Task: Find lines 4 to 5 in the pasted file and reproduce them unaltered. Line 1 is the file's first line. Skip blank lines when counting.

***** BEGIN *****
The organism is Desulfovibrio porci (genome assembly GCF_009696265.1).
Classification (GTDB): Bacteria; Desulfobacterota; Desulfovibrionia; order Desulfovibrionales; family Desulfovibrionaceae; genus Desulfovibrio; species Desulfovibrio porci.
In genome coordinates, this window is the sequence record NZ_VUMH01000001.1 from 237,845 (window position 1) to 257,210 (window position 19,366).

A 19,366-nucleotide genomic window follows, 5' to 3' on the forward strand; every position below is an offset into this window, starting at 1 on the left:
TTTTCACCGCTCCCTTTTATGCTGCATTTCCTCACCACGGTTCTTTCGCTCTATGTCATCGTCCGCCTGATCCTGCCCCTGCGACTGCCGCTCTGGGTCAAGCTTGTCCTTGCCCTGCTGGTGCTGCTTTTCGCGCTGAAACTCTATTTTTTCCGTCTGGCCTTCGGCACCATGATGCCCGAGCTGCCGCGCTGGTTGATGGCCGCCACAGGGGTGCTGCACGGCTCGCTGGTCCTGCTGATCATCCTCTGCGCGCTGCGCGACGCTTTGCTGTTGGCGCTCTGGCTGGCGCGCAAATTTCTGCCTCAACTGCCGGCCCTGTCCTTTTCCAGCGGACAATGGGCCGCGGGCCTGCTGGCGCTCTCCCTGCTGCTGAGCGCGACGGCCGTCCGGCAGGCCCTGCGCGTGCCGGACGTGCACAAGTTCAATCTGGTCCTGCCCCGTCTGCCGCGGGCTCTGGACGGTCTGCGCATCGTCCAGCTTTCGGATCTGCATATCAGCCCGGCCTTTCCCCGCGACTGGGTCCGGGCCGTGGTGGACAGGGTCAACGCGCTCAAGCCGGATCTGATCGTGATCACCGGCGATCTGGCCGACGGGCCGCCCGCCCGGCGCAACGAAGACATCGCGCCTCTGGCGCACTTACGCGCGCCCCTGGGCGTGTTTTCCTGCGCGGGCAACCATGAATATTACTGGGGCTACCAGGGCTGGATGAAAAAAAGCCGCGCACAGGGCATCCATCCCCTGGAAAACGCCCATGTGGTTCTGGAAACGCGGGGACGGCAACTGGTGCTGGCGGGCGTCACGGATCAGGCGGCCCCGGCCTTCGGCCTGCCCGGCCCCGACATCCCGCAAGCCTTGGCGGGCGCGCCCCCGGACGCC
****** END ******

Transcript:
A 19,366-nucleotide genomic window follows, 5' to 3' on the forward strand; every position below is an offset into this window, starting at 1 on the left:
TTTTCACCGCTCCCTTTTATGCTGCATTTCCTCACCACGGTTCTTTCGCTCTATGTCATCGTCCGCCTGATCCTGCCCCTGCGACTGCCGCTCTGGGTCAAGCTTGTCCTTGCCCTGCTGGTGCTGCTTTTCGCGCTGAAACTCTATTTTTTCCGTCTGGCCTTCGGCACCATGATGCCCGAGCTGCCGCGCTGGTTGATGGCCGCCACAGGGGTGCTGCACGGCTCGCTGGTCCTGCTGATCATCCTCTGCGCGCTGCGCGACGCTTTGCTGTTGGCGCTCTGGCTGGCGCGCAAATTTCTGCCTCAACTGCCGGCCCTGTCCTTTTCCAGCGGACAATGGGCCGCGGGCCTGCTGGCGCTCTCCCTGCTGCTGAGCGCGACGGCCGTCCGGCAGGCCCTGCGCGTGCCGGACGTGCACAAGTTCAATCTGGTCCTGCCCCGTCTGCCGCGGGCTCTGGACGGTCTGCGCATCGTCCAGCTTTCGGATCTGCATATCAGCCCGGCCTTTCCCCGCGACTGGGTCCGGGCCGTGGTGGACAGGGTCAACGCGCTCAAGCCGGATCTGATCGTGATCACCGGCGATCTGGCCGACGGGCCGCCCGCCCGGCGCAACGAAGACATCGCGCCTCTGGCGCACTTACGCGCGCCCCTGGGCGTGTTTTCCTGCGCGGGCAACCATGAATATTACTGGGGCTACCAGGGCTGGATGAAAAAAAGCCGCGCACAGGGCATCCATCCCCTGGAAAACGCCCATGTGGTTCTGGAAACGCGGGGACGGCAACTGGTGCTGGCGGGCGTCACGGATCAGGCGGCCCCGGCCTTCGGCCTGCCCGGCCCCGACATCCCGCAAGCCTTGGCGGGCGCGCCCCCGGACGCC